One of the most interesting extra features of this device is its backup system which can copy data from different sources to different recipients without using a PC. This feature works with local folders and volumes, USB drives (referred to by the connection port), and remote network resources (shared folders, web- and FTP-servers, NFS and Rsync resources). The only logical limitation is that either the source or the destination be local. The number of backup tasks is not limited. They can be executed either manually or by a schedule or after you press the button on the NAS’s front panel. We have never seen such an advanced backup module before, especially in entry-level products. By the way, the NAS itself can work as an Rsync server for other network devices.
If these opportunities are still not good enough for you, you can use the ReadyNAS Vault service to back up data from the NAS to a special online storage with Internet access. This is a paid service with a 1-month trial period. You can learn more about it on this page.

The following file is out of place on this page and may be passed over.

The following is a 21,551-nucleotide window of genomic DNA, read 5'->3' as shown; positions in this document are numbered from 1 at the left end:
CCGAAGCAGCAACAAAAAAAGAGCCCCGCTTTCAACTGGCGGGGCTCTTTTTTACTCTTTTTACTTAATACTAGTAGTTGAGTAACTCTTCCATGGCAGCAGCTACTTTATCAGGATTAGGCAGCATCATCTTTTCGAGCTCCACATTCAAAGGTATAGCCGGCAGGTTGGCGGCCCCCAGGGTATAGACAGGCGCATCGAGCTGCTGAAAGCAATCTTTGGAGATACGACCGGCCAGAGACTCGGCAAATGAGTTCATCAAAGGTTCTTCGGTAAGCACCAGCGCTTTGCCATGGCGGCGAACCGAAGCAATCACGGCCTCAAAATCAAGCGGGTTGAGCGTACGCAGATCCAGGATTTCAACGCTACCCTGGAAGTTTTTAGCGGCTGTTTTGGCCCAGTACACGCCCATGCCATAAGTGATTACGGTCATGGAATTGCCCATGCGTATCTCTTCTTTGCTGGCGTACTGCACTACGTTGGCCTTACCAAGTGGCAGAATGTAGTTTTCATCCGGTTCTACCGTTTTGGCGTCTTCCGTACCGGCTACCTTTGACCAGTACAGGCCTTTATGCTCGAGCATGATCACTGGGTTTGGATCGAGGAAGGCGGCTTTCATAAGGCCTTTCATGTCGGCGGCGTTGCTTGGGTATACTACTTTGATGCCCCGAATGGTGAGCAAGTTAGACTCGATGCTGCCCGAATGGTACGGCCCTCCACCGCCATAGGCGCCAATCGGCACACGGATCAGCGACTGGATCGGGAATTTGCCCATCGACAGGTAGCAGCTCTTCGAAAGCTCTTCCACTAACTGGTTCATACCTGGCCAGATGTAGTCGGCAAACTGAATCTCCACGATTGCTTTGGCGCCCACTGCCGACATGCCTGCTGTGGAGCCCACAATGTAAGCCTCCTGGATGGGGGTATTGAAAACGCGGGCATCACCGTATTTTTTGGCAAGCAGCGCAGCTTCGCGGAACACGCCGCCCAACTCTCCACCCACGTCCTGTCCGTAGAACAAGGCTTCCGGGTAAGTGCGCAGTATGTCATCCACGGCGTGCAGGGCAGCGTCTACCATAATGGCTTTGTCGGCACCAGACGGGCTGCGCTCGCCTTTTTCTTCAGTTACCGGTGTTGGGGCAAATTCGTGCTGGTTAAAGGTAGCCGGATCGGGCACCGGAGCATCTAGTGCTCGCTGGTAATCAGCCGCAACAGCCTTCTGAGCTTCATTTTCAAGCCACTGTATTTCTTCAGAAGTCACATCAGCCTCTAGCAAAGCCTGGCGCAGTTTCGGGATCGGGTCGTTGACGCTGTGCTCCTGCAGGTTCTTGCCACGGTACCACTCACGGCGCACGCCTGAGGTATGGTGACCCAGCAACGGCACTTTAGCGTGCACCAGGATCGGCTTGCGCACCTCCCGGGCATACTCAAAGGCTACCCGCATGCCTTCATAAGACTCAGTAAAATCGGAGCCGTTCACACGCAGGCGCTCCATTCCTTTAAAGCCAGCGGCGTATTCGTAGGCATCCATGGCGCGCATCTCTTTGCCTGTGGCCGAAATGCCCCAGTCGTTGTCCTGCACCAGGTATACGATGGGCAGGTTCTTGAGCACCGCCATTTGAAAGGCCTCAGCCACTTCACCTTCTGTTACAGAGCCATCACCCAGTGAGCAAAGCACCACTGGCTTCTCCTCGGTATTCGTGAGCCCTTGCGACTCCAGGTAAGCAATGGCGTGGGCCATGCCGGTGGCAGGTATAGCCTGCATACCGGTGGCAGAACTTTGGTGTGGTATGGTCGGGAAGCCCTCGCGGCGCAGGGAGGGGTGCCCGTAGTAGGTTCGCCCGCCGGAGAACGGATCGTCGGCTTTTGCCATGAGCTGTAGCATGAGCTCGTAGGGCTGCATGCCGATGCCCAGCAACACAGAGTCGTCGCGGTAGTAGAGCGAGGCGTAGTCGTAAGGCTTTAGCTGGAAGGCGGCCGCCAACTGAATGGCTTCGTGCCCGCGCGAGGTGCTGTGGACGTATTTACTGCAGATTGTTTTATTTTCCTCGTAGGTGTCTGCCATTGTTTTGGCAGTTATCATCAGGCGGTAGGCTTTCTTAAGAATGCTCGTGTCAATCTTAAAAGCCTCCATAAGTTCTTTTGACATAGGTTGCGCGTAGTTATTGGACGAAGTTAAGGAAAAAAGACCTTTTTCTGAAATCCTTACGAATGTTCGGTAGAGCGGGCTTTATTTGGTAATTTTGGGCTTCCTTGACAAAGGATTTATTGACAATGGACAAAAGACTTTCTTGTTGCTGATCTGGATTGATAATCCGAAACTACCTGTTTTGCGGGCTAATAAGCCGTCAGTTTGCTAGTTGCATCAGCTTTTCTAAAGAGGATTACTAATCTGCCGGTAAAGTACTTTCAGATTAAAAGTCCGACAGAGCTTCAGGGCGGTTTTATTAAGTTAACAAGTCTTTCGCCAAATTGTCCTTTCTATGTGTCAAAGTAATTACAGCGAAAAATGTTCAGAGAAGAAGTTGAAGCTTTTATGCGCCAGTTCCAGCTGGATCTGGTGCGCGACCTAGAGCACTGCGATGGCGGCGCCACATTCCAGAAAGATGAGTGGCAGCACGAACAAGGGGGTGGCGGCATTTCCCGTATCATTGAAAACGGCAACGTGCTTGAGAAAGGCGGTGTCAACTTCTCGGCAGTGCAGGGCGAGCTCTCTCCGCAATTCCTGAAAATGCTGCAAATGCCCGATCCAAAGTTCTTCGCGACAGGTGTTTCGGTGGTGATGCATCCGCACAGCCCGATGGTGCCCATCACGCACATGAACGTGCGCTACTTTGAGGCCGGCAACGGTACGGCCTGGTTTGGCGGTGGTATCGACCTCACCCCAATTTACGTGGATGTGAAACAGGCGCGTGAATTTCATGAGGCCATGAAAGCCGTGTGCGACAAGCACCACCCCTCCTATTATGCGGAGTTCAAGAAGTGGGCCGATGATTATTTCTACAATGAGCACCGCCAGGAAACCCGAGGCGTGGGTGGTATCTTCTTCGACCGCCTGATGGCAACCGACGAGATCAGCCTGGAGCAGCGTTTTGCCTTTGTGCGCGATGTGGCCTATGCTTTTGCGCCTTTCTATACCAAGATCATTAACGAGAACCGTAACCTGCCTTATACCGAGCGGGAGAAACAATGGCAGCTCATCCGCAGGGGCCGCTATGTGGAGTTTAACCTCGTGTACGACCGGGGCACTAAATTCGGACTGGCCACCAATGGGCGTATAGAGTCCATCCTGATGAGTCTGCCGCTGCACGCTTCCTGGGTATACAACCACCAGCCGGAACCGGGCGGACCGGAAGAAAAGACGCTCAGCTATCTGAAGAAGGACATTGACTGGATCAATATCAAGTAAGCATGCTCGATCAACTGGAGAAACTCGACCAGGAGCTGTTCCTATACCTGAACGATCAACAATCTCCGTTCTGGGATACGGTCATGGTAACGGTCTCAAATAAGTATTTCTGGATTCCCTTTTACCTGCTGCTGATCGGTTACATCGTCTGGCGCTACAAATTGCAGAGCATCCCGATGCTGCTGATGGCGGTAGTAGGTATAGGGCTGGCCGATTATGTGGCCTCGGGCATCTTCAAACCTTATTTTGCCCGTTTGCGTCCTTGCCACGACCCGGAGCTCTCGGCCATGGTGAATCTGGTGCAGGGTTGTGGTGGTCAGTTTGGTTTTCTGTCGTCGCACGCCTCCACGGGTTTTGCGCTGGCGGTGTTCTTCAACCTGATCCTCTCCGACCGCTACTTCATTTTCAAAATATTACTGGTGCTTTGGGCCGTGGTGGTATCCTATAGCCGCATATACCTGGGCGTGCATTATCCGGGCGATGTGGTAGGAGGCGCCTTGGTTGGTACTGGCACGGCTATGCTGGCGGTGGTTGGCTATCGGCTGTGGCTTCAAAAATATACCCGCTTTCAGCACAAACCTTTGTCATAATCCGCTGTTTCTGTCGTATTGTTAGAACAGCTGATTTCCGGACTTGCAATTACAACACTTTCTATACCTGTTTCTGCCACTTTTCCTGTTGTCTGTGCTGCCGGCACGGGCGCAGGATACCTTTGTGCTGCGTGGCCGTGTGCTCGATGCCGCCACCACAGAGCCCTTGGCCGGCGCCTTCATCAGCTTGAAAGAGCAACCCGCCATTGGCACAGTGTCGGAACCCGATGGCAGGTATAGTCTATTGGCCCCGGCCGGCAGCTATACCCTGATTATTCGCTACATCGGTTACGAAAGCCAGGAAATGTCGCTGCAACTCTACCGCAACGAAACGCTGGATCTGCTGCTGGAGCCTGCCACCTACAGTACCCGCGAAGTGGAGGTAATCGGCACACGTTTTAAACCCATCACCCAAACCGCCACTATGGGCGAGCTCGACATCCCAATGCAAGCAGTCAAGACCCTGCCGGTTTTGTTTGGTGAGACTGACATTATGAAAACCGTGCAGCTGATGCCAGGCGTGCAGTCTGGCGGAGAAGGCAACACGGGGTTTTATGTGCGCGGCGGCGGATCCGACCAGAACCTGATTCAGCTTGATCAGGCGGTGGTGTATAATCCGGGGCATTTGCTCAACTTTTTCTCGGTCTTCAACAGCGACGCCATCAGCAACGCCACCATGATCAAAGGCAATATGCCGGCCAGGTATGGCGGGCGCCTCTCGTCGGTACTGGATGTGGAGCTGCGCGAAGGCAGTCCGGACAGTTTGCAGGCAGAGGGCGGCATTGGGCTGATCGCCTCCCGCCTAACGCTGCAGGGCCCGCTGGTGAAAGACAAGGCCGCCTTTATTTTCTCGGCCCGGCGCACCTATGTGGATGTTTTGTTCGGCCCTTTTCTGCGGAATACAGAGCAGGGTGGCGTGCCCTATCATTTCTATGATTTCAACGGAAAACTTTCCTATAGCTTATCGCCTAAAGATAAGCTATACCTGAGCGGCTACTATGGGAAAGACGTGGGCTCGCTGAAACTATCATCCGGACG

The NAS supports TimeMachine, the standard backup tool for Apple computers with Mac OS X.
Being a home-oriented device, it offers a few media servers: the musical SqueezeCenter and iTunes as well as the universal ReadyDLNA. SqueezeCenter is needed for Logitech’s SqueezeBox series devices, and iTunes is for Apple’s products. The latter server is based on the Firefly software. It is handy that there is an interface to access the server’s settings, so you can use any folders for multimedia files. The server supports mp3, m4a and wav. FLAC transcoding is declared but did not work in our sample of the NAS.
The DLNA server has rather limited settings. You can only specify a subfolder in a shared folder for indexing files in the following formats: jpeg, mp3, wma, m4a, aac, flac, avi, mpeg, mp4, ts, m2ts, mkv, wmv. Files are presented for the player by directory or by meta-data such as the camera name and capture date for photographs, or the album, artist and genre for music. Video files can only be sorted by directory.
Of course, files stored on the NAS can also be accessed through a web-browser. Depending on access rights, a user can either download data from a folder or use a full-featured file manager with such basic operations as downloading, deleting, copying or moving files. The peculiarity of this file manager is that it works only within a single shared folder.